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Val G.

Val G.

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I am a first year nursing student who is currently working as a Nursing Assistant.

Val G.'s Latest Activity

  1. Val G.

    FED UP CNAS!!!!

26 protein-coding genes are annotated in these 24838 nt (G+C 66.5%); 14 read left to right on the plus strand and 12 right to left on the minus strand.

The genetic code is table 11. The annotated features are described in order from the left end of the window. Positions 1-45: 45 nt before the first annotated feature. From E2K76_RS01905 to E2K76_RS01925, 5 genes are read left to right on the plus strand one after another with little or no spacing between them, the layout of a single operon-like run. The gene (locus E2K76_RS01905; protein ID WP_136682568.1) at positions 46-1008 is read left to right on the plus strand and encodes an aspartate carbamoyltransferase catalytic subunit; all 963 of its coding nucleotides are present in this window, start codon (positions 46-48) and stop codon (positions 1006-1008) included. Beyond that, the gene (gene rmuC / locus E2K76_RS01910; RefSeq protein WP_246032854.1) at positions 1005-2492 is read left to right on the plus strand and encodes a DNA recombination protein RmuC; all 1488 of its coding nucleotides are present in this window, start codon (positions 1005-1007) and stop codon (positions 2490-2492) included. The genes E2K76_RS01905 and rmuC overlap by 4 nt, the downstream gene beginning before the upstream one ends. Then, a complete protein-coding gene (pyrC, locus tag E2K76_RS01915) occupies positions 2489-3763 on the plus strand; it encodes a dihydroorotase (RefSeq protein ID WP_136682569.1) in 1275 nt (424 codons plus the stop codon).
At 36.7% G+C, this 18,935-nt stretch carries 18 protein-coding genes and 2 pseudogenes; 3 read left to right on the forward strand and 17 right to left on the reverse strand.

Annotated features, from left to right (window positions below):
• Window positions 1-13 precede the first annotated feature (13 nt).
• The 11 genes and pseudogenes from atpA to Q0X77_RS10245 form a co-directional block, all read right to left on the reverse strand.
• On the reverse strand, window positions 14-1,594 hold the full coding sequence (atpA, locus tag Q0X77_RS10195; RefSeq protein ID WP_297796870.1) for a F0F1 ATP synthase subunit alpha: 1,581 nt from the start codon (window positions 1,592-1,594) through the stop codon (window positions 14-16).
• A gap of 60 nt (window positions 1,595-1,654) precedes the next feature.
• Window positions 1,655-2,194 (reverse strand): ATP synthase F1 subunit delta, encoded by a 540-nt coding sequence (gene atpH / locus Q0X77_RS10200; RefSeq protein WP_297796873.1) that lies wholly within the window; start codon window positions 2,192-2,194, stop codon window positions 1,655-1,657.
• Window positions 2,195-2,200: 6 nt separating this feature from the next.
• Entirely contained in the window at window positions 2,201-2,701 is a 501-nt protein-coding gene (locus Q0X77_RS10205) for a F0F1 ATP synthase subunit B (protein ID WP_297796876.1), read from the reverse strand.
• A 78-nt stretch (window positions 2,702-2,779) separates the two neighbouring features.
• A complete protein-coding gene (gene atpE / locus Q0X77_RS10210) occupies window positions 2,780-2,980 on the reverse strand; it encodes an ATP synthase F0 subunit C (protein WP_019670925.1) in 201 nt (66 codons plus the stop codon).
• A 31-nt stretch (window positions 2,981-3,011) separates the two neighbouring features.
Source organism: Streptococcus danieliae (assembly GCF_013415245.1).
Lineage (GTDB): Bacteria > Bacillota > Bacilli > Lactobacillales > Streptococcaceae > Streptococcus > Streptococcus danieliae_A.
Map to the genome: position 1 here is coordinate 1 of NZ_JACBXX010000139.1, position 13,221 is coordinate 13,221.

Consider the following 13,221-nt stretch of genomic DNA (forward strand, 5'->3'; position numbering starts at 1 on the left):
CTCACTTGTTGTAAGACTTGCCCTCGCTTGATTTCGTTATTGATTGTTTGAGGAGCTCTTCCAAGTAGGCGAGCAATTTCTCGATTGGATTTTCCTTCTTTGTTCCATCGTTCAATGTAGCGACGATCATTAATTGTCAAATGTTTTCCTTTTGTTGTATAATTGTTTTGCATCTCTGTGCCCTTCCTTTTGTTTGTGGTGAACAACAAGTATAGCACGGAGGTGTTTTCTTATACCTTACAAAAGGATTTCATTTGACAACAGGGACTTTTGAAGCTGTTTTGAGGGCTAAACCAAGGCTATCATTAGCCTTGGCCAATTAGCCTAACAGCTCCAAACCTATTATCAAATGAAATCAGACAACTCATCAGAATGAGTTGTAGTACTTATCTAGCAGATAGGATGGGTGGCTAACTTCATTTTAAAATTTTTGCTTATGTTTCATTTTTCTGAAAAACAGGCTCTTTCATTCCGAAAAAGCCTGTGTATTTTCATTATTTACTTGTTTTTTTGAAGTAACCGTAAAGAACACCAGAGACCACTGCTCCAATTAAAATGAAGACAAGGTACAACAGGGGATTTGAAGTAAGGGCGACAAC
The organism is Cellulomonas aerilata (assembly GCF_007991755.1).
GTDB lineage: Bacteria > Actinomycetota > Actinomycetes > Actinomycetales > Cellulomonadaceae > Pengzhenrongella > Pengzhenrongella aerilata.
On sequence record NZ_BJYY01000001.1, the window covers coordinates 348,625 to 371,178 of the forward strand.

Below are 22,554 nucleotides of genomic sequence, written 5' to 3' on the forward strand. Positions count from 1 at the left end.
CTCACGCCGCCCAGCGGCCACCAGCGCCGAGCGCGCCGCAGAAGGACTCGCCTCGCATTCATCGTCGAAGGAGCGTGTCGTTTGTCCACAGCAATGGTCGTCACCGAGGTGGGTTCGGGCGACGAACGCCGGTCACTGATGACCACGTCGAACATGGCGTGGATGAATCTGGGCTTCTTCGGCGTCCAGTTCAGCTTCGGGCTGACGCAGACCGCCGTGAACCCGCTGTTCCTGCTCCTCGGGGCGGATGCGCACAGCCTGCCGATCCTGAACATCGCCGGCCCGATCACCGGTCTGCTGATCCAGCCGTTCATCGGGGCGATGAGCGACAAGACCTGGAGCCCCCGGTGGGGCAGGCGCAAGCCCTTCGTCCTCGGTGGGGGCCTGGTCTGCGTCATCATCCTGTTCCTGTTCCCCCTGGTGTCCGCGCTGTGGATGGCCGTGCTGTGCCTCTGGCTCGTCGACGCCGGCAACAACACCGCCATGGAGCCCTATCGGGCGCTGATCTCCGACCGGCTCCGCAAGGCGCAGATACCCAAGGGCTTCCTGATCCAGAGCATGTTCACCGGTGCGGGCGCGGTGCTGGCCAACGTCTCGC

I'm going to be a dissenting voice here. I know the frustrations of being a nursing assistant. We have wireless phones where I work so that we can call nurses and fellow NAs for help and questions, but there are some who just won't answer their phone. I was in a room tonight with a fellow NA who did not answer a call, then my phone rang, as I knew it would, and I went and did the simple task. I have seen the NAs who want to sit with patients so that they can read a book or use the computer, while the patient goes unwashed, pulls out their IV, falls in the bathroom, or sits in urine/feces until you come in to send them to dinner and discover the situation beause you are doing your job....etc. :angryfire . I've dealt with the nurses who roll their eyes and stomp off (quite unproffessionally) when you say you can't do something because you're busy. Here's the thing...nursing ASSISTANTS are just that, there to ASSIST the nurses. Not do their jobs for them, but assist. If you feel like they are asking you to do too much, write down everything they ask you to do during a shift. Try talking to them (if you have a free moment), and showing them exactly what kept you from being able to help that time. Not confrontationally, but keeping in mind that they maybe had 50 things going on too and were frustrated themselves. This can help by also showing them that they are not the only ones asking for your assistance. Ask the Nurse Manager if there can be a staff meeting because you (and undoubtedly others) feel respect is not being given. Here are some other things you could try: 1. A list -this does work. If the nurses don't appreciate it then go to the NM so they can see what the nurses aren't doing. If they are unproffessional go to the NM's boss. 2. Try to organize a Nursing Assistant commitee. Not just for your floor but the whole organization. It may not get respect overnight but if the right motivation is behind it, it will eventually, and you have to start somewhere. 3. Laugh at people who are unprofessional. When nurses stomp off, and are rude when you present your side in a calm, rational manner...laugh. Picture tham in the diapers they should be wearing as they act like petulant children. 4.If your organization is so hell bent on ignoring patient safety (which is compromised from negativity, in the workplace. I mean we're not just answering phones in an office, these are patient's lives here. Also, the word malpractice applies to lazy NA'swho leave patients on bed pans and nurses who hand off tasks they should be doing) GO HIGHER. Talk to the CEO of the hospital. (I would say nursing home but THEY SUCK. Privately owned money vacuums where you really have noone to back you up and if you go to high, the place will just close and you'll be out of a job.) The CEO should care about things like MAGNET status, and JACHO, unless they are....well, idiots:lghmky:. Ignoring complaints of employees is irresponsible and should be reported. This may be easy for me to say but you must know that you are NOT:aln: and others should stand with you. That's why a NA commitee is valuable. *sigh. I feel so bad for the frustrations you all have. I've had them too, and I know others I've worked with have felt the same. All of this is easy for me to say. My hospital is far from perfect but with time things do get ironed out and most of the time you feel you're voice is heard. Even if you don't think things are being done and nothing is changing, the wheels are put in motion by those brave enought to speak up. I hope something in here helps. Keep working hard, have confidence in what you do, and know that you're helping the people who need it most.